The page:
MELBOURNE, Australia — A court has refused Google’s application for leave to appeal an AU$ 40,000 ($30369) defamation payout to a Victorian lawyer known for representing underworld crooks.
George Defteros had clients including gangsters Alphonse Gangitano and Mario Condello and gangland identity Mick Gatto. He successfully sued Google, arguing its publication of a 2004 article about his arrest on conspiracy to murder charges – which were later dropped – defamed him.
Supreme Court Justice Melinda Richards in 2020 ruled that the article, first published in The Age in 2004, had implied that Defteros crossed a line from a professional lawyer for, to confidant and friend of, criminal elements.
Justice Richards ordered Defteros should receive $40,000 in damages.
Defteros was charged alongside Condello with the conspiracy to murder and incitement to murder killer Carl Williams, his father George, and another man.
Prosecutors withdrew charges against Defteros in 2005.
Condello was murdered the day before his February 2006 trial was to begin.
Justice Richards said neither the article nor the Google search result indicated the charges had been dropped.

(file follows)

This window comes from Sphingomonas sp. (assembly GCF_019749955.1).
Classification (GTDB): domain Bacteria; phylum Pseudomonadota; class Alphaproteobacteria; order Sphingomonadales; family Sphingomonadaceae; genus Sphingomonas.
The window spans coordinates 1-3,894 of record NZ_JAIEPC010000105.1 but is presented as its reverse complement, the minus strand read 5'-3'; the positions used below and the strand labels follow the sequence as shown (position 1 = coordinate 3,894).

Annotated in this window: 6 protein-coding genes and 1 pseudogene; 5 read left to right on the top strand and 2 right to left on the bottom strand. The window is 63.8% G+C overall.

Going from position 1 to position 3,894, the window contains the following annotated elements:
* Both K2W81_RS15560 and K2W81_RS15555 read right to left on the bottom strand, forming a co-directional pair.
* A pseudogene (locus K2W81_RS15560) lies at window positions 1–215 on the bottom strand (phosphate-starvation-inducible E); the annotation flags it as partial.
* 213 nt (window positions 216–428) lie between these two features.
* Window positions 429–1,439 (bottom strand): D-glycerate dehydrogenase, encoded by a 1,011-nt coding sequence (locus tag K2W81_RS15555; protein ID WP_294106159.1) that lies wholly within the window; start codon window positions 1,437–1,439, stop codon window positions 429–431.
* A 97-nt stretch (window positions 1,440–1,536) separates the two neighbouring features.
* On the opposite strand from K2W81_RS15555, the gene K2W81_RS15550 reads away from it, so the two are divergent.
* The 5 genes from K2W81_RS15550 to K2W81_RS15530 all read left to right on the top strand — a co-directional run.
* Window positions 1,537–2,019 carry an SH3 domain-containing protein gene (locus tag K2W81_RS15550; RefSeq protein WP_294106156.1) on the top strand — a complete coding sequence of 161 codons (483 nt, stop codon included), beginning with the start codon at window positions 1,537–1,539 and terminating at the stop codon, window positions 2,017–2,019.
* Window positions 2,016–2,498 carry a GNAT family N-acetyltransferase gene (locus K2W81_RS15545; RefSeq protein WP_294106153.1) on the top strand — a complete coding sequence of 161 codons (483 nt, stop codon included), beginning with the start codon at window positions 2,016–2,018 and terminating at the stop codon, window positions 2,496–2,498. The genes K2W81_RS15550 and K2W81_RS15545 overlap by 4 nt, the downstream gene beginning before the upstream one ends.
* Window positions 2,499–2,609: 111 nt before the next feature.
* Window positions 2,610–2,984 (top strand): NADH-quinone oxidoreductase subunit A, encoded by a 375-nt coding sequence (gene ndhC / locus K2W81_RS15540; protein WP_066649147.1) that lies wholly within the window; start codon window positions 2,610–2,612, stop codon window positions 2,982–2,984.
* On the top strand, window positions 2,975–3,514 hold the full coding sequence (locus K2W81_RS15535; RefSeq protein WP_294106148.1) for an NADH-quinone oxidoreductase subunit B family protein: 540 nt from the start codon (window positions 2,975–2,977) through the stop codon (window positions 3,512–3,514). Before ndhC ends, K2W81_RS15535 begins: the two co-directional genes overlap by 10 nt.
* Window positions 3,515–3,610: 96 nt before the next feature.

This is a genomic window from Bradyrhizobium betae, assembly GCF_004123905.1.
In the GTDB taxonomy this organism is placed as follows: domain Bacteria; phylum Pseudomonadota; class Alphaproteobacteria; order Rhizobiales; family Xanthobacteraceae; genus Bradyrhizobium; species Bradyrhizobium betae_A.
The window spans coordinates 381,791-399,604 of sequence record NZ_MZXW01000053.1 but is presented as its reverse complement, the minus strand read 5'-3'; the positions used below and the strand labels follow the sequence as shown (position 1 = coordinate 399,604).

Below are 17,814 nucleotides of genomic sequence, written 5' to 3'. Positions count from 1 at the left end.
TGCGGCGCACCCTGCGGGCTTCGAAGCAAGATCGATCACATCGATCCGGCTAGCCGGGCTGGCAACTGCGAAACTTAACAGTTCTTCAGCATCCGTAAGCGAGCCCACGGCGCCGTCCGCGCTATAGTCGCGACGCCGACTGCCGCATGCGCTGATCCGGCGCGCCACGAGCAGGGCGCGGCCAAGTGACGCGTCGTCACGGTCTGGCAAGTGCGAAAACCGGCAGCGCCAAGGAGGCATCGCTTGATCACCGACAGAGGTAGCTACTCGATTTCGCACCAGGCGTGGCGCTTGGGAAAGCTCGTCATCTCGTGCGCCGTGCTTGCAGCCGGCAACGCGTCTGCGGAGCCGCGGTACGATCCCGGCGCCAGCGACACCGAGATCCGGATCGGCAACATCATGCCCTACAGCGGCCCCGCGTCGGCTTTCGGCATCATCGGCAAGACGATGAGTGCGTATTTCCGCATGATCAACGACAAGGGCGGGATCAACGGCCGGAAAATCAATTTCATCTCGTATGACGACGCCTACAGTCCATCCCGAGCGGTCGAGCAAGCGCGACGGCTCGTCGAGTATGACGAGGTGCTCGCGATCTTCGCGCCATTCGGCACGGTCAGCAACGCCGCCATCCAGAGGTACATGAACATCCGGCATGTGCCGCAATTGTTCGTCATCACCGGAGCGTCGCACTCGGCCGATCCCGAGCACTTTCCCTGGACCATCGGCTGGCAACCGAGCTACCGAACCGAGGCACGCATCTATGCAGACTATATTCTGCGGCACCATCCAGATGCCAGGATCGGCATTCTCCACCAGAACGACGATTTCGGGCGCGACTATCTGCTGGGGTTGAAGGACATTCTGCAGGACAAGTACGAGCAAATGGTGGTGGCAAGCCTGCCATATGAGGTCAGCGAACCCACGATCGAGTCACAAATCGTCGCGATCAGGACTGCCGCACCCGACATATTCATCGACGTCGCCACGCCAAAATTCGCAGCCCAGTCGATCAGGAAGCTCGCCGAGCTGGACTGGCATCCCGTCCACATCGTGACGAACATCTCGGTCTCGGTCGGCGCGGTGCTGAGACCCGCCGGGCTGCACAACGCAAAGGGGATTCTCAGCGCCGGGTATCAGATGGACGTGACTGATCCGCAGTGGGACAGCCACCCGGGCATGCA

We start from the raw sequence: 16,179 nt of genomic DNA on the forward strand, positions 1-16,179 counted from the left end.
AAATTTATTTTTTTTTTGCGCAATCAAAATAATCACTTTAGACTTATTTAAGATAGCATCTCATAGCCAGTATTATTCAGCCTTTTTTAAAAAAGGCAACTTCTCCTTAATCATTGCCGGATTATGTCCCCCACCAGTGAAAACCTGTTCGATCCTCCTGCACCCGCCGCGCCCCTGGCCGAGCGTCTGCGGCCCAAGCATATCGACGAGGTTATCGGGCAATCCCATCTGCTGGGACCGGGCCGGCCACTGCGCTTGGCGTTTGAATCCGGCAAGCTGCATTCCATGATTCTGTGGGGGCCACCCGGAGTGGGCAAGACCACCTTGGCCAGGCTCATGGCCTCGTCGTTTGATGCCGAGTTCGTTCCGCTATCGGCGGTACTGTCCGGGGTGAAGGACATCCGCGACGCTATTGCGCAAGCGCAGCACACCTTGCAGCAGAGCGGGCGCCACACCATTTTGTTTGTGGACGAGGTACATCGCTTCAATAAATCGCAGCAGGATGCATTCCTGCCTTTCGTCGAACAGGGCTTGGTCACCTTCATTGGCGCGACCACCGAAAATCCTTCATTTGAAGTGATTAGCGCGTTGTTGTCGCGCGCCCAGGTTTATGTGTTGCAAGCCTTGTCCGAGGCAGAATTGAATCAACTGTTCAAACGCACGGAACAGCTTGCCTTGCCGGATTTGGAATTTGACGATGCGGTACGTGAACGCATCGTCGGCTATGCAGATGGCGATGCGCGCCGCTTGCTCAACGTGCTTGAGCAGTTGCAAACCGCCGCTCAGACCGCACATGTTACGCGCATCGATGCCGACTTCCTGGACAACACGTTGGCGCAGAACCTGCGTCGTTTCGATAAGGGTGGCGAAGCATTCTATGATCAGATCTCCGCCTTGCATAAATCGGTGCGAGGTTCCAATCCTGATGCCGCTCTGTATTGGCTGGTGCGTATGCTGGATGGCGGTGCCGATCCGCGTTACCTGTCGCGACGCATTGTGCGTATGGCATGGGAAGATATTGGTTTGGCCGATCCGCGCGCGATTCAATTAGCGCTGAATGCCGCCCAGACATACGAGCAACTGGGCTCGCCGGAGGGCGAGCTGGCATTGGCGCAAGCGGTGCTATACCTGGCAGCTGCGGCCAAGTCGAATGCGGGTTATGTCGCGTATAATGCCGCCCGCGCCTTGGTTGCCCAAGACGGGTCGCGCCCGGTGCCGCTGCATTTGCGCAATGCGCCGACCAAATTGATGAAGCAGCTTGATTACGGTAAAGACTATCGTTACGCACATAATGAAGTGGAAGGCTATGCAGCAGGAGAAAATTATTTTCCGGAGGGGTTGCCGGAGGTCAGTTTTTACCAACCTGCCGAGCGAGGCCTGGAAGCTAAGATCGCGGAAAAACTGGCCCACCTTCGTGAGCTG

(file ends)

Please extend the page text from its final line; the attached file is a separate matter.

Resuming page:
Google was notified of the defamatory article in February 2016 but did not remove it until December. It was accessed 150 times between those months.
Defteros, who successfully built back his practice in 2007, said the article was “totally untrue and had blackened his name forever.”
But Justice Richards found any damage done to Defteros’ reputation was tempered by the fact that he had known about the article since at least 2007 and had not taken action to remove it until 2016.
He had already sued the article’s author John Silvester and colleague Andrew Rule, over a chapter in their Leadbelly book based on the report and received AU$ 20,000 ($15178), including AU$ 10,000 ($7589) in legal costs.
Justice Richards said Defteros himself had acknowledged a friendship with another underworld client, Graham “The Munster” Kinniburgh.
“I am not persuaded that Defteros had a settled reputation as a lawyer who did not associate or become friends with his criminal clients,” Justice Richards said.
The judgment on June 17 concluded, “Each of the applications for leave to appeal was sufficiently arguable to justify leave to appeal is granted. For the reasons given above, however, each appeal must be dismissed and, as we have already said, both cross-applications for leave to appeal on costs must be refused.”
(Edited by Gaurab Dasgupta and Ojaswin Kathuria)
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